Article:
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Hitachi Data Systems today announced enhancements to its Adaptable Modular Storage (AMS) 2000 family to increase performance and density, as well as improved performance, reliability, and security.
Hitachi (NYSE: HIT) is a giant in Japanese enterprise tech but isn't widely known in the U.S. The company has been on an initiative to gain ground in the U.S., both in storage systems as well as bladed servers.
"We introduced the AMS 2000 line back in October and had some very good success to date," Mark Adams, senior product marketing manager for the AMS line at Hitachi, told InternetNews.com. "We've shipped a total capacity of over 60 petabytes in nine months with our AMS 2000 family and cracked a number of institutions that have complex requirements from their storage."
For starters, storage capacity has more than doubled with a new High Density Storage Expansion Tray that supports up to 48 3.5-inch drives in a 4U rack. The Hitachi cabinet can hold up to ten daisy-chained racks for a total of 480TB of storage.
Storage needs provisioning, which Hitachi had already announced as on track for the second half of the year. The Dynamic Provisioning for AMS 2000 brings thin provisioning to the hardware, helping improve efficiency of storage allocation. Many apps allocate capacity and then only use 20 to 25 percent of it, Adams said.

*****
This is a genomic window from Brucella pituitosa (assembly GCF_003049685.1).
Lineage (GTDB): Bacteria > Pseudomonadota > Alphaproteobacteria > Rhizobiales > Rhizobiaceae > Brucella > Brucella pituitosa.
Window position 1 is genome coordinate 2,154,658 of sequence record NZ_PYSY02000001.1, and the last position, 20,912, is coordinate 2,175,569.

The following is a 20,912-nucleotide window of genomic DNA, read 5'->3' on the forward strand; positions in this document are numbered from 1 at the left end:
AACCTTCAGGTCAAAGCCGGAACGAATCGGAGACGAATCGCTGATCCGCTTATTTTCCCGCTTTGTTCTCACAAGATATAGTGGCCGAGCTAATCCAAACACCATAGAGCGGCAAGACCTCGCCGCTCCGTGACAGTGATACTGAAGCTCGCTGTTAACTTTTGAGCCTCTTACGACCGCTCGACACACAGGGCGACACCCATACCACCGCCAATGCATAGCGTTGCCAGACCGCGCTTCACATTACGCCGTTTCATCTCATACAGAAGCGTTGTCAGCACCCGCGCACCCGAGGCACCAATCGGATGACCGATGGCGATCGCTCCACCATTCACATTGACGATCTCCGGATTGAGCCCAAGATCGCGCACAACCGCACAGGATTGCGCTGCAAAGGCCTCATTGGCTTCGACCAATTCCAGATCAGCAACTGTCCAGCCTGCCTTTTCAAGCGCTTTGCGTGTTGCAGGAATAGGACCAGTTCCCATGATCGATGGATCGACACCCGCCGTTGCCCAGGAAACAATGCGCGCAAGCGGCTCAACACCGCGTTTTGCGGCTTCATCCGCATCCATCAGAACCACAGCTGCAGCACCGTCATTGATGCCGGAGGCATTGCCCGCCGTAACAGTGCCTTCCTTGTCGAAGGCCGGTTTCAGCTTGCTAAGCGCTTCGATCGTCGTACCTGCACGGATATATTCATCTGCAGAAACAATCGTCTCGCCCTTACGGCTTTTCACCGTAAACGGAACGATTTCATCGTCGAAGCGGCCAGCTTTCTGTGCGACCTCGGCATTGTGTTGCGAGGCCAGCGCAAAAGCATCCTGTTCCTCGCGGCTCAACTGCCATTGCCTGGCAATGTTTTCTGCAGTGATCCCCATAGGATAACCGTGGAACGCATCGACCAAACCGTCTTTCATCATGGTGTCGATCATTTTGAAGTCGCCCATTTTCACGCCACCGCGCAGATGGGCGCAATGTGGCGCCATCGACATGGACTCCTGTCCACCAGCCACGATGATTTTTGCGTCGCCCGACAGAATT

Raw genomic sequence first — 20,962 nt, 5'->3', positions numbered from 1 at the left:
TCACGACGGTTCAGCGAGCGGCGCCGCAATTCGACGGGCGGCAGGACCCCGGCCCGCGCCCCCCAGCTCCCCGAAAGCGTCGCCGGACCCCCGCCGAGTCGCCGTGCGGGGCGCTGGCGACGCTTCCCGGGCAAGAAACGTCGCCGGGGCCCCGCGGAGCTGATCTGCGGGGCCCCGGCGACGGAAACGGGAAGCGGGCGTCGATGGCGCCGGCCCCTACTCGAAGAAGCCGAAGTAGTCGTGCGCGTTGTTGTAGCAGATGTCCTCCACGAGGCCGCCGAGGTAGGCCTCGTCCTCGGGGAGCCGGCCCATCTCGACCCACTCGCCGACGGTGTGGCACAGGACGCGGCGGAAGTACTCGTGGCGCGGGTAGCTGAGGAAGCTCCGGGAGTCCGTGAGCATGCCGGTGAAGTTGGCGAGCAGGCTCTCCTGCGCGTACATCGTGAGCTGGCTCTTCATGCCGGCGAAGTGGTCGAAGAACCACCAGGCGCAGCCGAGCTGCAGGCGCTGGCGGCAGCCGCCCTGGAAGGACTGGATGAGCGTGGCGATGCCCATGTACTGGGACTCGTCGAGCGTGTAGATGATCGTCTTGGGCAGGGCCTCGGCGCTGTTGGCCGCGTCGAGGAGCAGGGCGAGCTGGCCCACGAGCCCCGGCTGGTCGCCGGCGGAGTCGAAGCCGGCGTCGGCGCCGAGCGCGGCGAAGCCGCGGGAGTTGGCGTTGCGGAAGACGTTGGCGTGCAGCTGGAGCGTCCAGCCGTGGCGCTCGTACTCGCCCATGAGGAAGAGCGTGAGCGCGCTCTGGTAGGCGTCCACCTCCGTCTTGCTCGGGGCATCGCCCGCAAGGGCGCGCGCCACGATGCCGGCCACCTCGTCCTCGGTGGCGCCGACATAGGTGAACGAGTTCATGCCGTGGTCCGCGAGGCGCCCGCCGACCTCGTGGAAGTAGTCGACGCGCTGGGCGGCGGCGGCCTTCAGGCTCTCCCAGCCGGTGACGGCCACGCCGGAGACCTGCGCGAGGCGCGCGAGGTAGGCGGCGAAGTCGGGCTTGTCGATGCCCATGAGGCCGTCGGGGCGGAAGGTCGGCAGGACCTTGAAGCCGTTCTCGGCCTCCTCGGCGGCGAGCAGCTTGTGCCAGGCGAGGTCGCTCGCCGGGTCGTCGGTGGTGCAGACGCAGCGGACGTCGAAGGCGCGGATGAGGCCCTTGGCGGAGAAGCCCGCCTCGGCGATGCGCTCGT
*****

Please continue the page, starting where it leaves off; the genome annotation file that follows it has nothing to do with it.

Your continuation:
Hitachi is reselling Brocade's Fibre Channel switches to go with the storage systems that offer 2x the normal performance, or 8gbits per second of throughput. These are for the AMS 2300 and 2500 only and will be available in the second half of this year.
In addition to the regular storage systems, Hitachi is offering an Adaptable Modular Storage 2500DC edition specifically designed for the telco central offices. It will be NEBS and ETSI compliant, support the -48 volt direct current power supplies of a telco and have all the certifications telcos require, such as resilience to earthquakes.
Finally, Hitachi has added external authentication support, so customers can log on from anywhere in the world, not just at the physical unit, to perform administrative tasks. It also supports management of multiple nodes scattered around the world from a single console.
Article courtesy of InternetNews.com.